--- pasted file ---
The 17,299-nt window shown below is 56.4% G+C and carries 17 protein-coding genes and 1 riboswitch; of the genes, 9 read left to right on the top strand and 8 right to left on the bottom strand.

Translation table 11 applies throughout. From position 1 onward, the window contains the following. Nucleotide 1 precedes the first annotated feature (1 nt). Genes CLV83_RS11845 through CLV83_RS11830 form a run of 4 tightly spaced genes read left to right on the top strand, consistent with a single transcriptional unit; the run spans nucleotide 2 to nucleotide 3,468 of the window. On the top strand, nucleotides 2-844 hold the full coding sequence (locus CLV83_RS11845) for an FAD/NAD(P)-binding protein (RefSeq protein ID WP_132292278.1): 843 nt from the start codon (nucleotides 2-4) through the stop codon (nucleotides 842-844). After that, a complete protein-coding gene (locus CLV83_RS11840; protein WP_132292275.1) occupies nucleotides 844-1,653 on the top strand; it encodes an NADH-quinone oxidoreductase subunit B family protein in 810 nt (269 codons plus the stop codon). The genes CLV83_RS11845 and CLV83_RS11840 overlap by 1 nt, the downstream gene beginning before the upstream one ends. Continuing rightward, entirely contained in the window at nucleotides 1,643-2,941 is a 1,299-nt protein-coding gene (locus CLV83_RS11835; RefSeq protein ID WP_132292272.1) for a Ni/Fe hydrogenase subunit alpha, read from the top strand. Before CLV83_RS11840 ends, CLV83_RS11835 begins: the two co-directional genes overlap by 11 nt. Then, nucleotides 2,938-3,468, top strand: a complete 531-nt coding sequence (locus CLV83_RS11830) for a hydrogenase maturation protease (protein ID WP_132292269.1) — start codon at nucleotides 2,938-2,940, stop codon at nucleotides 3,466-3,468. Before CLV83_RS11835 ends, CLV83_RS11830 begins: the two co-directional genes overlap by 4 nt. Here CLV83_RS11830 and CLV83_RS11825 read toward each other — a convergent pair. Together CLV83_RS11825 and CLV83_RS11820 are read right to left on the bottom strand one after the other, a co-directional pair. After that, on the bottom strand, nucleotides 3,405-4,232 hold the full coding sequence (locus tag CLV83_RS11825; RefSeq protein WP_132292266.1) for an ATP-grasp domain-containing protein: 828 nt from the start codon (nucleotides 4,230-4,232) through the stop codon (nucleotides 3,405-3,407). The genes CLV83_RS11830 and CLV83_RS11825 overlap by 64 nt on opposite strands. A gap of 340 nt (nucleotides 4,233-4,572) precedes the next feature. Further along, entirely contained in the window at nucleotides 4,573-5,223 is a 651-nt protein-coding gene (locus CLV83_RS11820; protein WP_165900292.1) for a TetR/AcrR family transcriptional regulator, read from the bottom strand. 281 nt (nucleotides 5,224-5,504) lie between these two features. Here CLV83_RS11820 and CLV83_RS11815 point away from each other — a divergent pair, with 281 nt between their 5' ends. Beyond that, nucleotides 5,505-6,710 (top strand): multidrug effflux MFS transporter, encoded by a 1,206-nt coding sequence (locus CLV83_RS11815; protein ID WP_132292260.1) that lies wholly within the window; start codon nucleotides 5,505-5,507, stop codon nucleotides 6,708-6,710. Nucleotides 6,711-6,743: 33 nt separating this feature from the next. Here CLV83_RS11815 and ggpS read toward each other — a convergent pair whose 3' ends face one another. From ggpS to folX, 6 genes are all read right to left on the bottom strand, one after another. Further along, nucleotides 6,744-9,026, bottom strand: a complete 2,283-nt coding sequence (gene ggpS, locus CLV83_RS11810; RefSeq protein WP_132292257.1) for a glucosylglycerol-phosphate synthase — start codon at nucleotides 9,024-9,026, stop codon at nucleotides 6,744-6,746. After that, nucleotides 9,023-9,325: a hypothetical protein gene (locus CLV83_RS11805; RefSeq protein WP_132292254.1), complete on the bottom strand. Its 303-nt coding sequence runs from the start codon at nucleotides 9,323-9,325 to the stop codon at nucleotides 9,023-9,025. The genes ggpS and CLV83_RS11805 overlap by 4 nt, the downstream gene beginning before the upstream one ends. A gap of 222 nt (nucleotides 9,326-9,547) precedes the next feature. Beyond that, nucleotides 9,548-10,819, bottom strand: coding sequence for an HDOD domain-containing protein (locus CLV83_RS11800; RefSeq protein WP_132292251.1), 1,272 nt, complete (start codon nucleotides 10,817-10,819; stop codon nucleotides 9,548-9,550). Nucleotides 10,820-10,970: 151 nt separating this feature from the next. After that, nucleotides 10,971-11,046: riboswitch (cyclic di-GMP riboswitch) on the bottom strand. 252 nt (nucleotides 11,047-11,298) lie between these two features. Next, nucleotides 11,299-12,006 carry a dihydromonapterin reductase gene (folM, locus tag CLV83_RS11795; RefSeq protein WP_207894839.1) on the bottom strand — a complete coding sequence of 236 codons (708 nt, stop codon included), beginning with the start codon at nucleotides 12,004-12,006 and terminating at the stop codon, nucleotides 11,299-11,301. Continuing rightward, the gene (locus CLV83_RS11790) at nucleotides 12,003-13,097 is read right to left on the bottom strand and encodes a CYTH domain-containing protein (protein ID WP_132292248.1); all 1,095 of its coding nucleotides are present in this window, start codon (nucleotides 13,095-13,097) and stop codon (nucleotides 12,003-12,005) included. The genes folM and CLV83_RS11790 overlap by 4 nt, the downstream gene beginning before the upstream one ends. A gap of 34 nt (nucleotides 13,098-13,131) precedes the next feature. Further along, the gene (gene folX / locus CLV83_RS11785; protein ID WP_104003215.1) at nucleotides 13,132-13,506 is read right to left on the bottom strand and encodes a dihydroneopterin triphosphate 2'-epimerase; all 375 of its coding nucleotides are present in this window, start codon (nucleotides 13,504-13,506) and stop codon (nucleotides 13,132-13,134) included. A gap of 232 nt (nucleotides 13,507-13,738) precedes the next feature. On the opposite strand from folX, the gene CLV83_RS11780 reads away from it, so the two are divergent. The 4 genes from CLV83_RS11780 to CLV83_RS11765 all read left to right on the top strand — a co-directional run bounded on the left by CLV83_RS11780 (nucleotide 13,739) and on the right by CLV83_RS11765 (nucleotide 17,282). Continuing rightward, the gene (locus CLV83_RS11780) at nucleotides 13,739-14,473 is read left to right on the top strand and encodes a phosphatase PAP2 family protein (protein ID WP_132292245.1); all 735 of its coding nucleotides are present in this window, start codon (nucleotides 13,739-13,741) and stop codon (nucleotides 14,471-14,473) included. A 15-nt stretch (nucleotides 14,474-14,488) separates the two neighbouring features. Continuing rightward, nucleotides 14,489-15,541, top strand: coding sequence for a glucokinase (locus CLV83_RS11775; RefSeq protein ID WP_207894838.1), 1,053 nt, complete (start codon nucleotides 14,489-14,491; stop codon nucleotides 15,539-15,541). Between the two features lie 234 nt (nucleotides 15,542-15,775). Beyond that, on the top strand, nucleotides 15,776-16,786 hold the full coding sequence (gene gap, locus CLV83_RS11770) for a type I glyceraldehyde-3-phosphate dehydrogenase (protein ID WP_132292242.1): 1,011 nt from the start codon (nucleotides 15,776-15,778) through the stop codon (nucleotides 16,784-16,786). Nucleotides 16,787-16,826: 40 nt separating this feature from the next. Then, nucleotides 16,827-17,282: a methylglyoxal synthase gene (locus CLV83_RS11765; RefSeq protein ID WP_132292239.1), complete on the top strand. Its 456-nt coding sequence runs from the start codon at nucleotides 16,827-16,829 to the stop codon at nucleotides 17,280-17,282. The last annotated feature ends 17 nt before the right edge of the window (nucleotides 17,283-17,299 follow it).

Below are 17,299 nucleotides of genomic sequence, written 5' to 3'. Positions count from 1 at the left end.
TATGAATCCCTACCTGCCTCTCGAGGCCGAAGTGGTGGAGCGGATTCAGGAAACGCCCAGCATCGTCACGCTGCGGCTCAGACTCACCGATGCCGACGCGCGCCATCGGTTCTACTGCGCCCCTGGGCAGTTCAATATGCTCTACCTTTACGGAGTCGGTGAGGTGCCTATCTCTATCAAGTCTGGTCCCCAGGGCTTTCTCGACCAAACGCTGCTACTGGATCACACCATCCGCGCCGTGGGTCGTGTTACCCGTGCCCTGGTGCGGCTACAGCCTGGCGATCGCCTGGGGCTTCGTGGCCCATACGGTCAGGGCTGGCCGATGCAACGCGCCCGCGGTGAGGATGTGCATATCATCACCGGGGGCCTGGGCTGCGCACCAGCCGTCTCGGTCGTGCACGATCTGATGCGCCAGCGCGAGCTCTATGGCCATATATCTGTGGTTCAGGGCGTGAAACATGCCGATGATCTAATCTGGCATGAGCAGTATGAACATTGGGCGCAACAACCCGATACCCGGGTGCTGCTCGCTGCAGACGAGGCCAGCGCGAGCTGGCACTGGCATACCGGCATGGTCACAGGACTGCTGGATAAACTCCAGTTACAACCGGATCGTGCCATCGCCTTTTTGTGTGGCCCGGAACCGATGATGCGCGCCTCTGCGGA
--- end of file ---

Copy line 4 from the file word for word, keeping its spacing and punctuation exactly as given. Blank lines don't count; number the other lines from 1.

TATGAATCCCTACCTGCCTCTCGAGGCCGAAGTGGTGGAGCGGATTCAGGAAACGCCCAGCATCGTCACGCTGCGGCTCAGACTCACCGATGCCGACGCGCGCCATCGGTTCTACTGCGCCCCTGGGCAGTTCAATATGCTCTACCTTTACGGAGTCGGTGAGGTGCCTATCTCTATCAAGTCTGGTCCCCAGGGCTTTCTCGACCAAACGCTGCTACTGGATCACACCATCCGCGCCGTGGGTCGTGTTACCCGTGCCCTGGTGCGGCTACAGCCTGGCGATCGCCTGGGGCTTCGTGGCCCATACGGTCAGGGCTGGCCGATGCAACGCGCCCGCGGTGAGGATGTGCATATCATCACCGGGGGCCTGGGCTGCGCACCAGCCGTCTCGGTCGTGCACGATCTGATGCGCCAGCGCGAGCTCTATGGCCATATATCTGTGGTTCAGGGCGTGAAACATGCCGATGATCTAATCTGGCATGAGCAGTATGAACATTGGGCGCAACAACCCGATACCCGGGTGCTGCTCGCTGCAGACGAGGCCAGCGCGAGCTGGCACTGGCATACCGGCATGGTCACAGGACTGCTGGATAAACTCCAGTTACAACCGGATCGTGCCATCGCCTTTTTGTGTGGCCCGGAACCGATGATGCGCGCCTCTGCGGA